One of my structural users specializing in industrial building type has sent me an email saying that he needs to model some exterior stairs with C-Channel stringers. However, he realizes that currently Revit Structure provides rectangular simple shape of stringer only (Figure 1).
Currently, Revit Structure doesn't have the ability to create custom shape of stringers. However, there are several workarounds to achieve that and the one that I would like to show you is an alternative use of Railing tool. Here are the steps:
- First, you need to turn off the Stair Stringer by setting the Right Stringer and Left Stringer parameter value to None (Figure 2).
- You can then turn on the visibility of Railing category that was turned off by default in Visibility/Graphics (Figure 3).
- You can now select the Railing geometry and go to the Properties in order to modify the Rail Structure type parameter. In the Edit Rails dialog box, you can assign your custom profile ex. C-Channel Profile and then adjust the Height and Offset so that it will be at same location as the stringers (Figure 4).
- In order to trim the bottom or top of the "fake" stringers, you can select and edit each Railing sketch by splitting the sketch line and assign the slope to "Flat" (Figure 5).
Many structural users have expressed that it seems quite cumbersome in Revit Structure to quickly identify the Beam Start and End (Figure 1).
Currently, one way to identify the Beam Start and End is to go to the Properties of a selected beam and try to adjust the Moment Connection Start (or End) parameter value in order to see which end the moment symbol will show up. This trial and error process seems very inefficient and cumbersome (Figure 2).
Some Revit users have discovered another solution to help identifying quickly the Beam Start and End. The solution is to open and edit the existing beam .rfa family by adding a "Control" Horizontal symbol (single arrow) on plan. Assuming the arrow end represents the Beam Start and the arrow head represents the Beam End (Figure 3).
After modifying the .rfa, you can reload it into the project and overwrite the existing family. Now, if you select the beam on plan, you will see the blue horizontal control arrow showing up which can be used to identify very quickly the Beam Start and End (Figure 4).
P.S. Technically speaking the Control command allows users to place arrows in order to rotate and mirror the geometry of the family. However, due to the current software limitation on any 2 Pick Structural Framing .rfa family, although you can place the blue horizontal arrow, but it really cannot rotate and mirror the beam.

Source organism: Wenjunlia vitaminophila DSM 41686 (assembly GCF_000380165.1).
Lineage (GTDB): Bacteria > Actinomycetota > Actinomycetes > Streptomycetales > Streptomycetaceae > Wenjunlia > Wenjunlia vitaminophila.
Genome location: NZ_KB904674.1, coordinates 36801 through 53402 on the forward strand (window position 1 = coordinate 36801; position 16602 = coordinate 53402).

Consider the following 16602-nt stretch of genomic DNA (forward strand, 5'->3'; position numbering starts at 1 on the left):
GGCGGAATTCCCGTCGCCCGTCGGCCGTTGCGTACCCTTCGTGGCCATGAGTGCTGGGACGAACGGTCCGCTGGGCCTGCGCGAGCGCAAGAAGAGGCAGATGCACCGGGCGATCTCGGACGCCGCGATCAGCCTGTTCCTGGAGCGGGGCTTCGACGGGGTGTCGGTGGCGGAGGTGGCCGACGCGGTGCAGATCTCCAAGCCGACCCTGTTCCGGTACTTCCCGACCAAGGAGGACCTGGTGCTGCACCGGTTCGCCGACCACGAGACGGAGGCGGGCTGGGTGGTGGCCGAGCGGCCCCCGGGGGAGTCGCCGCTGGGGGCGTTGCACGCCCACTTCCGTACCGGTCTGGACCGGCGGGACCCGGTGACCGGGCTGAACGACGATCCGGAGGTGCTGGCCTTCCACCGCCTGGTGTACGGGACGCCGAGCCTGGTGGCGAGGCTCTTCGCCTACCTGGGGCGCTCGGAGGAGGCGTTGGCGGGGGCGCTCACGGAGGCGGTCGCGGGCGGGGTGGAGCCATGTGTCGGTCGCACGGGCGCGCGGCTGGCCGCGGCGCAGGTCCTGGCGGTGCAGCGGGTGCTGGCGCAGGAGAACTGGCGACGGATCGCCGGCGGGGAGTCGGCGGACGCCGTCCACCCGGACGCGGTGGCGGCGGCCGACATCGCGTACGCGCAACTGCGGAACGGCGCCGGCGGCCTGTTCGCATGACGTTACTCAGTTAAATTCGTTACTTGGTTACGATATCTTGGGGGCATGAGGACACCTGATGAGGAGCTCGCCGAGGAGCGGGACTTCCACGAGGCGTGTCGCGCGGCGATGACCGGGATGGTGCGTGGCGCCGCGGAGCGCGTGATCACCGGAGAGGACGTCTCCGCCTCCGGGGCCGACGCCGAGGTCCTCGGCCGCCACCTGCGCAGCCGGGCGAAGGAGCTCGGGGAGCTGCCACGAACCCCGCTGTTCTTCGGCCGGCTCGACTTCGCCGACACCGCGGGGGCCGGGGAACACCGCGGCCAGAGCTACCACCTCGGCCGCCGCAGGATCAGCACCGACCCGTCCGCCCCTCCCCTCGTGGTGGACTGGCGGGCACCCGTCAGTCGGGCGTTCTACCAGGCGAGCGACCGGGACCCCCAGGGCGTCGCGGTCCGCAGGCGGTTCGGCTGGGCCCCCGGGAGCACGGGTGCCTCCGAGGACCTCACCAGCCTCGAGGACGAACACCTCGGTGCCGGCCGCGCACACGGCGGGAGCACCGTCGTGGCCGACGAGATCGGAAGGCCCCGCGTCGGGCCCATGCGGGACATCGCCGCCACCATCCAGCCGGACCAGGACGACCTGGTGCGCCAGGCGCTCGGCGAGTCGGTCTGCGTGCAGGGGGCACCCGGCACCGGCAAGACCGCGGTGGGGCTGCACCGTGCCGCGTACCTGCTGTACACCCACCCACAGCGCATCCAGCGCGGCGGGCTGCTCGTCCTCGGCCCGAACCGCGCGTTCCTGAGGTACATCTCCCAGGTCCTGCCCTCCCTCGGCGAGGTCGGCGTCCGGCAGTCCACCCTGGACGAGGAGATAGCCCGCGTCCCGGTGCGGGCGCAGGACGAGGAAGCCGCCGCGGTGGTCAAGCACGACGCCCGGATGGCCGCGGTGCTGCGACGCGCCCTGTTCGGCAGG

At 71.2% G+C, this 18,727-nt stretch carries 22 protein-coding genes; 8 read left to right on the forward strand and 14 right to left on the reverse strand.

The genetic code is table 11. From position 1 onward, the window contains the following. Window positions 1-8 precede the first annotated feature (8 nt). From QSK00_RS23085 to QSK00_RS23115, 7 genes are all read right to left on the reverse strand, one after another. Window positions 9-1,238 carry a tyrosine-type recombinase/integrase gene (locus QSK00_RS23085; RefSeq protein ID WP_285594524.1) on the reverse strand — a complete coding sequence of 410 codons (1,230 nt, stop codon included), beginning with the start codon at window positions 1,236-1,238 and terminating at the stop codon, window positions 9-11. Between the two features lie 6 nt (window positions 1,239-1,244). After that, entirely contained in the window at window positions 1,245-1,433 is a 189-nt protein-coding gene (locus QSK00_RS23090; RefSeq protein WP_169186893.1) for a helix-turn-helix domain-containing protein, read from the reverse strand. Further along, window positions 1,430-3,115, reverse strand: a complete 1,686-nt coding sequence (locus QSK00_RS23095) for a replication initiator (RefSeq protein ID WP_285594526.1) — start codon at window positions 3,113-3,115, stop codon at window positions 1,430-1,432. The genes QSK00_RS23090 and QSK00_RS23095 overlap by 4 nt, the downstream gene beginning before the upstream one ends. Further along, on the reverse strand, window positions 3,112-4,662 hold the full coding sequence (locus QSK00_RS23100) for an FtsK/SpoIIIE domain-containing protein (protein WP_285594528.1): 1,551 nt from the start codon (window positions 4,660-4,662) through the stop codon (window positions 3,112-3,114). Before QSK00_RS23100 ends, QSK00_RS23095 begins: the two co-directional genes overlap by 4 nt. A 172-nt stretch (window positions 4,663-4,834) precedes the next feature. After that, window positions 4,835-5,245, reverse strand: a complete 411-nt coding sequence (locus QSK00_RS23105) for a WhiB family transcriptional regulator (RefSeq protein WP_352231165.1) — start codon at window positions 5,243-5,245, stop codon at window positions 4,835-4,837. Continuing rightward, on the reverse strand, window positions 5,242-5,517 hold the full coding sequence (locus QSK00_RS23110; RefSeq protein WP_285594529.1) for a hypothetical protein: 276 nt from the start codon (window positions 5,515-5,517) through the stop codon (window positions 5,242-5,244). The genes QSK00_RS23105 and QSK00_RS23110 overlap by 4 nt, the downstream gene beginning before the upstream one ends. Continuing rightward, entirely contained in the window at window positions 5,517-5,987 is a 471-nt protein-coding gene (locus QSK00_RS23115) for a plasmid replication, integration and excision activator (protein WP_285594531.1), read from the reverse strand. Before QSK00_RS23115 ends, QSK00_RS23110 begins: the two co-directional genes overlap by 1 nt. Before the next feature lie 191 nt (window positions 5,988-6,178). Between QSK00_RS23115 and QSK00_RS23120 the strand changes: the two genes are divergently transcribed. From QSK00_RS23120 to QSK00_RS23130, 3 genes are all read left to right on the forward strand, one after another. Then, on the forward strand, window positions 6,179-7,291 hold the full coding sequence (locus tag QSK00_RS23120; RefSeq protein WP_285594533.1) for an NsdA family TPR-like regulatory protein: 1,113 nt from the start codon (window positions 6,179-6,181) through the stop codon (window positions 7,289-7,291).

This is a very convenient tool that can be used in any of the Revit products: Revit Architecture, Revit Structure or Revit MEP.
We got the request many times from our users to be able to "freeze" their details. Here is the use case: let us say you work on a bunch of details created from the model, you put text, annotations, symbols etc… then the architect notifies you that he has to change the level elevation or the location of a grid line or something like that… you know the story right? And then you lose all the detailing work that you did
With this tool you can easily in a couple of clicks generate drafting views out of the model views so if the model changes then you can freeze your details and reuse them on the same project or even on a new project by transferring the drafting view
Wai and I are both in China right now as you can see:
I am sure that you already heard about the twisted donut: It is the new headquarters for the Chinese state TV channel It's a startling sight. Two angular upward towers with a gravity-defying cantilevered cross section. Imagine working in that mid-section 40 stories up with nothing below you but air.
It is one of the most complex structures in the world
Here is a rendering of the project
We are very fortunate because the Autodesk office is located just above the construction site:
As the construction progresses, we will ask our Chinese colleagues to send us pictures so we will be able to post them.
In the meantime, here are some pictures:
And finally "The Nest" is just another amazing one: